Increasing of SIgA serum levels may reflect subclinical intestinal involvement in non-radiographic axial and peripheral spondyloarthritis
Clinical rheumatology, 1434-9949, 2020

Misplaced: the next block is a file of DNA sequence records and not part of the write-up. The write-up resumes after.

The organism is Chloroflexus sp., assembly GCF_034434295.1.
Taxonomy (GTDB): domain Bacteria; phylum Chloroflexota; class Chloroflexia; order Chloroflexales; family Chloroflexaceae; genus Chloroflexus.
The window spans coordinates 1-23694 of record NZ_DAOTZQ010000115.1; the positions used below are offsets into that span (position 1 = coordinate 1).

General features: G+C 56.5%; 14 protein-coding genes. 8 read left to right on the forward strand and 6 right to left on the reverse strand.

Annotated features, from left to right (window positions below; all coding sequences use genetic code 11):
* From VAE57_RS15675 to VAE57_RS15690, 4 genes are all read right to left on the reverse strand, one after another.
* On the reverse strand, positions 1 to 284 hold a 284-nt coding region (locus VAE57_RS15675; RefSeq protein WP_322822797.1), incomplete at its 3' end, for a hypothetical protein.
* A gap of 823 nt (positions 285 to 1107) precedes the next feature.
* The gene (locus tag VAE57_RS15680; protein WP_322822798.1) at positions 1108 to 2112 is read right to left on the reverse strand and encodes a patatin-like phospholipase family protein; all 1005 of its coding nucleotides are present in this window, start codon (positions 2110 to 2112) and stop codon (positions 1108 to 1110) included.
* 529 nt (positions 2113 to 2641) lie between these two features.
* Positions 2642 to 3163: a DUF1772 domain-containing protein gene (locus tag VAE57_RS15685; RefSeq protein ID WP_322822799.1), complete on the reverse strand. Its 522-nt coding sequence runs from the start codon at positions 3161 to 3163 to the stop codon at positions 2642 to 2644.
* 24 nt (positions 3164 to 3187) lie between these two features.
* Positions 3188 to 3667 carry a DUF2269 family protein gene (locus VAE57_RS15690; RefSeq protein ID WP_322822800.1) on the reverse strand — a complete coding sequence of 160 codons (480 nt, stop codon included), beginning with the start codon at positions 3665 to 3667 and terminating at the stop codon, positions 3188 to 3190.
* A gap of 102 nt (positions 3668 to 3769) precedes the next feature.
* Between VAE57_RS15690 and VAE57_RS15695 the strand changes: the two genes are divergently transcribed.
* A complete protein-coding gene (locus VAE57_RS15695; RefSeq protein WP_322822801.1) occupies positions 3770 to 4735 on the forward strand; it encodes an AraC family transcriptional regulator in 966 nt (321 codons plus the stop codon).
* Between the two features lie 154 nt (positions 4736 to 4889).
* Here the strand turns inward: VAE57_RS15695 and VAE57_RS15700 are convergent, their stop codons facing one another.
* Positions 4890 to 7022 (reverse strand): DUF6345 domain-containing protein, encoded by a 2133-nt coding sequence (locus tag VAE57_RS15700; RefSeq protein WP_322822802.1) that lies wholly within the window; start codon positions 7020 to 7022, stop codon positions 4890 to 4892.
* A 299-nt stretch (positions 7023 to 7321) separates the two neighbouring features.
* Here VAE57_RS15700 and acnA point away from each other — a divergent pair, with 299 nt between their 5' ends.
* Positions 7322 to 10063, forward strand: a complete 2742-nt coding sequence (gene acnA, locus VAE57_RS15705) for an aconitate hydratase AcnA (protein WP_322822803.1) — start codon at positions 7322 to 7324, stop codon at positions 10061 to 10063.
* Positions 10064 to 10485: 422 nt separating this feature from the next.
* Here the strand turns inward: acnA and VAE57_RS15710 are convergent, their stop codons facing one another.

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Objective The evidence shows that previous infection with enteric pathogens is a requirement to develop pSpA. Based on our previous results, variances on regulation of SIgA might influence SpA activity; thus, the aim of this study was to correlate the levels of SIgA, IgA against some enteric bacteria, and IL-17, IL-21, and IL-6 with clinical features in a group of SpA patients. Methods Twenty-six pSpA, 20 nr-axSpA, 60 healthy volunteers (HV), and 34 patients with inflammatory bowel diseases (IBD) were included. All subjects were assessed to measure SIgA, total and specific IgA for enteric bacteria, and IL-17, IL-21, and IL-6 levels and clinical variables. For SpA patients, the diagnosis was verified 5 years after first evaluation to assess the risk of developing r-axSpA. Results SIgA levels were significantly higher in SpA patients than in HV and IBD (p < 0.0001 and p = 0.047, respectively). However, no differences for SIgA neither total IgA were found among the SpA subtypes (p = 0.624). Only IL-6 was higher in SpA than HV (p = 0.013). An inverse correlation was demonstrated for SIgA and BASFI (r: − 0.45; p = 0.003), BASDAI (r: − 0.39; p = 0.0123), ASDAS-CRP (r: − 0.37; p = 0.014), and ASDAS-ESR (r: − 0.45; p = 0.0021). There was no evidence of risk of developing r-axSpA in patients who previously showed high levels of serum antibodies. Conclusion The results show that pSpA as well as nr-axSpA share a similar SIgA-intestinal involvement independently of a previous infection. This suggests that serum SIgA increases are evidence of subclinical intestinal compromise which could have influence on disease activity but not in this progression.
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